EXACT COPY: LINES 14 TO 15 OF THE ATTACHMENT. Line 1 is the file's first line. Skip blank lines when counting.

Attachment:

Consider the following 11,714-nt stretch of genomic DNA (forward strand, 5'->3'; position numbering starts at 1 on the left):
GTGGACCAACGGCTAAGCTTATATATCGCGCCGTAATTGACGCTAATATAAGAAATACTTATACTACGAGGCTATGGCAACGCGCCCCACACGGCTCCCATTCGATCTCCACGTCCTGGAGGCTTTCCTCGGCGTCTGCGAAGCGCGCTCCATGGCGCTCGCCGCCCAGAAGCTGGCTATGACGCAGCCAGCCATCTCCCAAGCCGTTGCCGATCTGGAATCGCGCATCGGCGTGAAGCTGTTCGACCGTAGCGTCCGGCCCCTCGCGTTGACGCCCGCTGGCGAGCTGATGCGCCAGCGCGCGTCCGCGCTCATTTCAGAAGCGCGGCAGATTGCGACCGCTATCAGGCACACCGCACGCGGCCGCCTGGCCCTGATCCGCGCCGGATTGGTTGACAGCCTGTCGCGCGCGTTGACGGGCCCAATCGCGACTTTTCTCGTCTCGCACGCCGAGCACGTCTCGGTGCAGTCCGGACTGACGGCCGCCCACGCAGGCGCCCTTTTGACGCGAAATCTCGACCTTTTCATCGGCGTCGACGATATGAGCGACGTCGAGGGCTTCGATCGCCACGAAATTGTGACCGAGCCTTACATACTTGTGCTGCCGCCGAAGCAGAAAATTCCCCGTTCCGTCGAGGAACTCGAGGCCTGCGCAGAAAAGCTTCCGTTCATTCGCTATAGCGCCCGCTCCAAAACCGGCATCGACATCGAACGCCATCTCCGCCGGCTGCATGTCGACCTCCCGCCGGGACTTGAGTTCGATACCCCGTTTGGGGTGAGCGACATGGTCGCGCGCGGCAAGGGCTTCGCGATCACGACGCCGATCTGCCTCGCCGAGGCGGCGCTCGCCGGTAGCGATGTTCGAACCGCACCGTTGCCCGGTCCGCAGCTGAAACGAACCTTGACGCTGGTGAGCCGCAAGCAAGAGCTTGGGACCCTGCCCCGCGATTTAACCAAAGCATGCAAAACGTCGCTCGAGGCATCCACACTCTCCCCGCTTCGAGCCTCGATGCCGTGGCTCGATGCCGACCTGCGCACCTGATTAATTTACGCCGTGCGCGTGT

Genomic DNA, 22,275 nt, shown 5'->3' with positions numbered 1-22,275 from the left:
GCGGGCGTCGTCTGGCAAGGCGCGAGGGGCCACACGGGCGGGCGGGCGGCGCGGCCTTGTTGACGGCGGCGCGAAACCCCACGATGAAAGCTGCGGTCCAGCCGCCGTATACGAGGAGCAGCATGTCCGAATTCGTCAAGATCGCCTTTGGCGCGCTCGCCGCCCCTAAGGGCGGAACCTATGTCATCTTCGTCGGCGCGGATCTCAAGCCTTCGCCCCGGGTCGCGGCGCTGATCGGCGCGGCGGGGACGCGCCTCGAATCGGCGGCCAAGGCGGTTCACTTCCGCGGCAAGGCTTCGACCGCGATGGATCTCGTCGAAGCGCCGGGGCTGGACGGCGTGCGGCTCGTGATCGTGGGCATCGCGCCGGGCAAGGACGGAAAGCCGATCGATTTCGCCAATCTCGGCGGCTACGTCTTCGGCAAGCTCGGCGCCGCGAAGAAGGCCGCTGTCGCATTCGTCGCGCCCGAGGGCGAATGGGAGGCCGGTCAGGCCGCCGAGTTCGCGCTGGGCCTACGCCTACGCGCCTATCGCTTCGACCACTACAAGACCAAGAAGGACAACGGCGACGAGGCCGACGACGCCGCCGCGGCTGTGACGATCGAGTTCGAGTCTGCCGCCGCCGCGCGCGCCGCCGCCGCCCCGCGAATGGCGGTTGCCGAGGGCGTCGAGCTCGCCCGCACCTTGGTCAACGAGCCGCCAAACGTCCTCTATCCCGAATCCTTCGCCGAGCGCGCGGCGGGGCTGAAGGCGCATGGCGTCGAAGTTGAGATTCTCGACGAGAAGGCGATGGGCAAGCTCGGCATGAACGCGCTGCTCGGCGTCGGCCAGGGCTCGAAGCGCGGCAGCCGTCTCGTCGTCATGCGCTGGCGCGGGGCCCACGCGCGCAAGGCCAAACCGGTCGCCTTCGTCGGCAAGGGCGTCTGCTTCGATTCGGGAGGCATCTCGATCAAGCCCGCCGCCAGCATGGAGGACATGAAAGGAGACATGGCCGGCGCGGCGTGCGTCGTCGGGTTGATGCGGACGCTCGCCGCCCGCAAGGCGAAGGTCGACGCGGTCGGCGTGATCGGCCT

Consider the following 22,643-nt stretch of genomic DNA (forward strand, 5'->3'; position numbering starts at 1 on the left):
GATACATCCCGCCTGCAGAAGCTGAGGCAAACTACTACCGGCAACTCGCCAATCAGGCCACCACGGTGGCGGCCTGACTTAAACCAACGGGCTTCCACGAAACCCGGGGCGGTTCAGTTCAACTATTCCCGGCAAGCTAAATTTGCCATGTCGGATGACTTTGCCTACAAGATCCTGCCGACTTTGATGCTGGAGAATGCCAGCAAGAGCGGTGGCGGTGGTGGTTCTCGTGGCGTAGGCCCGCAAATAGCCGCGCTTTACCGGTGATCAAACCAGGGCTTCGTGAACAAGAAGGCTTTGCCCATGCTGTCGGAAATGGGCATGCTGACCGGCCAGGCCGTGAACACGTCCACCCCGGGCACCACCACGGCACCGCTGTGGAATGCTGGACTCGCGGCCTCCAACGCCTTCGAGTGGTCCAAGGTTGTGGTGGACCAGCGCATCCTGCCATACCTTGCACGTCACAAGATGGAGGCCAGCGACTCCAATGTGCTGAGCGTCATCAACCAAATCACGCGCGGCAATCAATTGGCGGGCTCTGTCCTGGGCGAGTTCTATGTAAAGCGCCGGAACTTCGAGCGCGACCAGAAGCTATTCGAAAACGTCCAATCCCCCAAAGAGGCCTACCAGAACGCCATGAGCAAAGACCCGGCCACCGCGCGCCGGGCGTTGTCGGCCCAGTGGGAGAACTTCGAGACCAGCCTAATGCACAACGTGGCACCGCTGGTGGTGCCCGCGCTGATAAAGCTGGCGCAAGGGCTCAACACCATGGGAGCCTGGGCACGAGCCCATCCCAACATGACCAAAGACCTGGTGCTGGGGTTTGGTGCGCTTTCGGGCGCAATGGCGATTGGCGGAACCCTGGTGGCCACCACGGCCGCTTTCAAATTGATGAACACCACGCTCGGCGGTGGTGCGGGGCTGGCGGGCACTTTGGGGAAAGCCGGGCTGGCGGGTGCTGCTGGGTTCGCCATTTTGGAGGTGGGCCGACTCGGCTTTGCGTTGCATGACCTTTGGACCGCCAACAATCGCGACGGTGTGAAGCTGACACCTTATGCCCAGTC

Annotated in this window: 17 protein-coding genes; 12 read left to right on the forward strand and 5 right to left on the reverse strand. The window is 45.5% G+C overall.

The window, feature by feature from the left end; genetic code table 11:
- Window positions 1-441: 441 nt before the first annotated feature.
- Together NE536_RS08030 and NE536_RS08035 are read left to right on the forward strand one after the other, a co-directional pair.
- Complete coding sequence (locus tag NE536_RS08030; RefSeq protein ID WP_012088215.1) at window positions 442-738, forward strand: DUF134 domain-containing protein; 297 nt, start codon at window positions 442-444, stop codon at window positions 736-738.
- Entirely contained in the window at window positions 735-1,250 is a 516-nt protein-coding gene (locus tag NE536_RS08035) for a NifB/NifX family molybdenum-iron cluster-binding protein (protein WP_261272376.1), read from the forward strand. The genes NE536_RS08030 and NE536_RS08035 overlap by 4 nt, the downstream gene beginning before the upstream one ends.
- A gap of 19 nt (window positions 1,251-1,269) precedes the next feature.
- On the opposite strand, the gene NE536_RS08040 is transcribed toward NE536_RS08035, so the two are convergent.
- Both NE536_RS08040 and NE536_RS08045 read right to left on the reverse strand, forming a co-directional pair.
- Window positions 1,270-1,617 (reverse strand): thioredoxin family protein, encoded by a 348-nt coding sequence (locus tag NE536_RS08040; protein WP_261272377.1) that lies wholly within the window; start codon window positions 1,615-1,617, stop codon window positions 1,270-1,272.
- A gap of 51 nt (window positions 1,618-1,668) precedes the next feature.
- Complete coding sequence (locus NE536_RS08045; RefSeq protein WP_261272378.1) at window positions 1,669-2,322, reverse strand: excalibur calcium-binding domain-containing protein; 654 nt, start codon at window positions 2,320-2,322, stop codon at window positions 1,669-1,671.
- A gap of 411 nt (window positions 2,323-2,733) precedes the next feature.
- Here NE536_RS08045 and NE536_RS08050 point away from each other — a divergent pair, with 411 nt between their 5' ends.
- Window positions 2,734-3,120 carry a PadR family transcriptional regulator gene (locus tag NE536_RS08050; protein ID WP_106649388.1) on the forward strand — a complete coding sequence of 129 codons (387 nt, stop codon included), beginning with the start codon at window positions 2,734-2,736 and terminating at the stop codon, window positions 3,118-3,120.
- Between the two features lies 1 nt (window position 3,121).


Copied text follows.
- On the opposite strand, the gene NE536_RS08040 is transcribed toward NE536_RS08035, so the two are convergent.
- Both NE536_RS08040 and NE536_RS08045 read right to left on the reverse strand, forming a co-directional pair.